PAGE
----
Cable Cars

The world's first first cable-powered street railway was built in San Francisco by Andrew Hallidie in 1873. During the next fifteen years, many cities in the U.S. and elsewhere built cable railways to replace horse-powered streetcars. When electric streetcars became practical in the late 1880s, they in turn quickly replaced cable cars almost everywhere. Fittingly, San Francisco is now the last city in the world to operate cable cars.

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Horse Team Hauling Cable Car Cable, c. 1880

Andrew Hallidie's love of animals was one of the motivating forces behind his invention of the cable car. Ironically, although Andrew Hallidie intended cable cars to replace horse-drawn carts on San Francisco's steep hills, horse teams were still needed to move the cable to lay new tracks.


Horse Cart pulling cable for Cable Cars, Market Street
photo by Taber


Market Street Railway Cable Car Construction, c. 1895

At its peak in the 1890's, the cable car system had 9 companies running 22 lines. The Market Street Cable Railway Co., which began in 1883, was the most extensive, with 5 lines fanning out from the Ferry Building all over the city. In 1893 it merged with other companies to become the Market Street Railway.


Clay Street Hill Railroad Co., 1873

Andrew Hallidie, sitting on the left end of the front bench, was a failed miner, bridge architect, and self-taught engineer. He synthesized his father's wire rope invention with a simple clamping mechanism in 1873 to invent the first passenger-bearing cable car.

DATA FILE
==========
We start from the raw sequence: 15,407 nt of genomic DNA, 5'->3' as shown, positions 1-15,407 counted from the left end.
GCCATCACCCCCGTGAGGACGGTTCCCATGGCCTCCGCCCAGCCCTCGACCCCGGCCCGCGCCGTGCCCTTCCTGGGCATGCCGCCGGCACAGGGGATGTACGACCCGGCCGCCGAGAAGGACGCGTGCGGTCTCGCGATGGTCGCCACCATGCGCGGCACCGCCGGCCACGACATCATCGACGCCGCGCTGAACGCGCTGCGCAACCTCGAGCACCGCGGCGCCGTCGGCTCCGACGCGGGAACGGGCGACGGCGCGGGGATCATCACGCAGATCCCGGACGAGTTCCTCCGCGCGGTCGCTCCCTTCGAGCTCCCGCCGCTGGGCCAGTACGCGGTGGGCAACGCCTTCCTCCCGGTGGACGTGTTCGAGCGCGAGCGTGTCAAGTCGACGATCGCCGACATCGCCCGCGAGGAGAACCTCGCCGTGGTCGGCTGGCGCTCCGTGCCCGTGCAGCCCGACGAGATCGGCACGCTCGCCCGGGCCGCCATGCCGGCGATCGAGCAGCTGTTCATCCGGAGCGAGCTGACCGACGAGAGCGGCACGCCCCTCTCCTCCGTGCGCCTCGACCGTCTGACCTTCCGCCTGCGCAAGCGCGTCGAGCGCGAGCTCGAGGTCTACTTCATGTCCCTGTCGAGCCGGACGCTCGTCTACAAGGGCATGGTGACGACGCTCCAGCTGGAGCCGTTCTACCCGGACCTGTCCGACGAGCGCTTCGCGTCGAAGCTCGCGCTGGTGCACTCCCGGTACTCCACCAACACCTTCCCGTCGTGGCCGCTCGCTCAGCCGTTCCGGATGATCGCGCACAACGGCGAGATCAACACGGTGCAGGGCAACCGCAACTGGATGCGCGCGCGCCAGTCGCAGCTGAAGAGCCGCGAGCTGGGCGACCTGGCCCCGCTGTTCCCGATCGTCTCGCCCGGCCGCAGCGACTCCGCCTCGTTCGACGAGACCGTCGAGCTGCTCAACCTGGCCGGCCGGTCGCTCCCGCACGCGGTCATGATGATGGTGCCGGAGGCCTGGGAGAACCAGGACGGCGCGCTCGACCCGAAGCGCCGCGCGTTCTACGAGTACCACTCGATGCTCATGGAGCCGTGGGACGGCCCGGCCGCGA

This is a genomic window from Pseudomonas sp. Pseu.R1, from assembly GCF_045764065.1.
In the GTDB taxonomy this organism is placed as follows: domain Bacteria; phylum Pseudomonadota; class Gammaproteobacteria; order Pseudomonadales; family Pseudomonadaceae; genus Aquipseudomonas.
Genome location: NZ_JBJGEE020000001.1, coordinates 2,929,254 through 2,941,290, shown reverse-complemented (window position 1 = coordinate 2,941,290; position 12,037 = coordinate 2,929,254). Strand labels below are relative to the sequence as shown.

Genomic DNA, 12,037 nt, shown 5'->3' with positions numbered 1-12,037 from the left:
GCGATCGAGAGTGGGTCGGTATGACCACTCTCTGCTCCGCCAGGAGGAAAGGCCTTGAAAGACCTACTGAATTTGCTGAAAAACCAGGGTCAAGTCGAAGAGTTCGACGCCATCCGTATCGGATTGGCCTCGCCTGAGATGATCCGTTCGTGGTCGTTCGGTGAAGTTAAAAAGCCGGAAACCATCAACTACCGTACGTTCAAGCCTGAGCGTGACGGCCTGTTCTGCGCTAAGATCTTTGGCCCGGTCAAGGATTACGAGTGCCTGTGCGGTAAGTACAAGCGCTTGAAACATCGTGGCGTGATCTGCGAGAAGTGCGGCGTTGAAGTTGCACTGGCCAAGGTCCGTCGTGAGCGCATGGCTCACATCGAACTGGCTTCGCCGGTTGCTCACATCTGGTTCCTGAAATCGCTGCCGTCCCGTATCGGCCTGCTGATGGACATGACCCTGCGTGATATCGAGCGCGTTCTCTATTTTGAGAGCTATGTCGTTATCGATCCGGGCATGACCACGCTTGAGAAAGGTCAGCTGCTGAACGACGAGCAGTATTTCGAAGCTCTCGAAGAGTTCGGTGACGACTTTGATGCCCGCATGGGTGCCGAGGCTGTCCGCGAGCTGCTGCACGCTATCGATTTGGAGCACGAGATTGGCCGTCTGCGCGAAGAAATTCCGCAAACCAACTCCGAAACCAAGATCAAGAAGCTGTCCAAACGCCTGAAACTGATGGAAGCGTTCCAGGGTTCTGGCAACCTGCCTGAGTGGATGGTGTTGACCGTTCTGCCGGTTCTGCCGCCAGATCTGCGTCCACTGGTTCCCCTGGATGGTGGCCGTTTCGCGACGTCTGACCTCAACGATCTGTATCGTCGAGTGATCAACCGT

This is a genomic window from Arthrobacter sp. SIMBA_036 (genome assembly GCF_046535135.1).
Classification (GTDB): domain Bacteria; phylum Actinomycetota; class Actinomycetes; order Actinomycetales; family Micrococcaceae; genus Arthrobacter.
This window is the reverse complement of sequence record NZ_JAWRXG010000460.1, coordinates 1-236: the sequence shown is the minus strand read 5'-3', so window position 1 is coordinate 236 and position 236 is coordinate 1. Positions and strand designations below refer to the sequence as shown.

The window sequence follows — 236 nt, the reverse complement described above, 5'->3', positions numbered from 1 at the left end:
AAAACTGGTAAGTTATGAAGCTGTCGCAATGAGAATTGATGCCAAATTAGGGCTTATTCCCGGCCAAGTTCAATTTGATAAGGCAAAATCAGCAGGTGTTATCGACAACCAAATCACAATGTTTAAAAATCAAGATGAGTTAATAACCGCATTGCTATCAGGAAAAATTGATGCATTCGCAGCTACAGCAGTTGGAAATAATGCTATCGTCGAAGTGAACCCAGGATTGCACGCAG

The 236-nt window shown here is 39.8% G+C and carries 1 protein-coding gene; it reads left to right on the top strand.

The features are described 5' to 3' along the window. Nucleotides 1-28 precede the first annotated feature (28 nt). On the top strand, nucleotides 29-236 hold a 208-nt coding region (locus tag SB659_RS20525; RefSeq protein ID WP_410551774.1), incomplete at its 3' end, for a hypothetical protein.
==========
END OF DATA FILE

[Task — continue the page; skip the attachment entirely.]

EASTERN TERMINUS OF CLAY STREET HILL RAILROAD - The Clay Street Hill Railroad Company, the first cable railroad system in the world, was invented and installed by Andrew S. Hallidie. It started operation on August 1, 1873 and ceased on February 15, 1942.

Location: Portsmouth Plaza, Clay and Kearny, San Francisco



Geary St., Park & Ocean Railroad Co., 1890

The #12 Geary Street line, which commenced in 1880, ran from Lotta's Fountain, at Market and Kearny Streets, to the Cliff House at Ocean Beach - a length of 13,200 feet. The Lone Mountain Cemetary, seen in background, was a popular destination.



Cable Car turnaround at Powell and Market Street circa 1935


The California Street Cable Railroad Company Powerhouse

This Powerhouse, which opened in 1878 for one of the City's largest cablecar companies, housed engines that kept the steel cables in motion. The cables run in conduits underneath slots between the rails, and mechanically propell the cablecars, which are able to "grip" them.


Eastern Terminus of the Clay Street Hill Railroad Co., c. 1890

This cablecar line climbed Nob Hill and allowed the residential area of San Francisco to expand to the west. It connected the business area of Kearny Street with Nob Hill. Portsmouth Square is to the right.


Photograph, Carlton Watkins Studio c1890


Terminus of the California Street Railroad, c. 1878

The California Street Railroad commenced running April, 1878. Its original length was 8,800 feet, but later extended to 12,000 feet. Its Hyde Street line was famous for its luxurious cars, steep grades, and beautiful bay views.


California Street Cable Railroad, 1882

The line was opened in 1878 after Leland Stanford, Mark Hopkins, Charles Crocker and associates secured a 25-year franchise to construct and operate a "wire cable railroad" from Kearny Street to First Avenue. Passengers include Adolph Sutro, holding the trailer grabiron, and Mark Twain, in silhouetted profile on the dummy.



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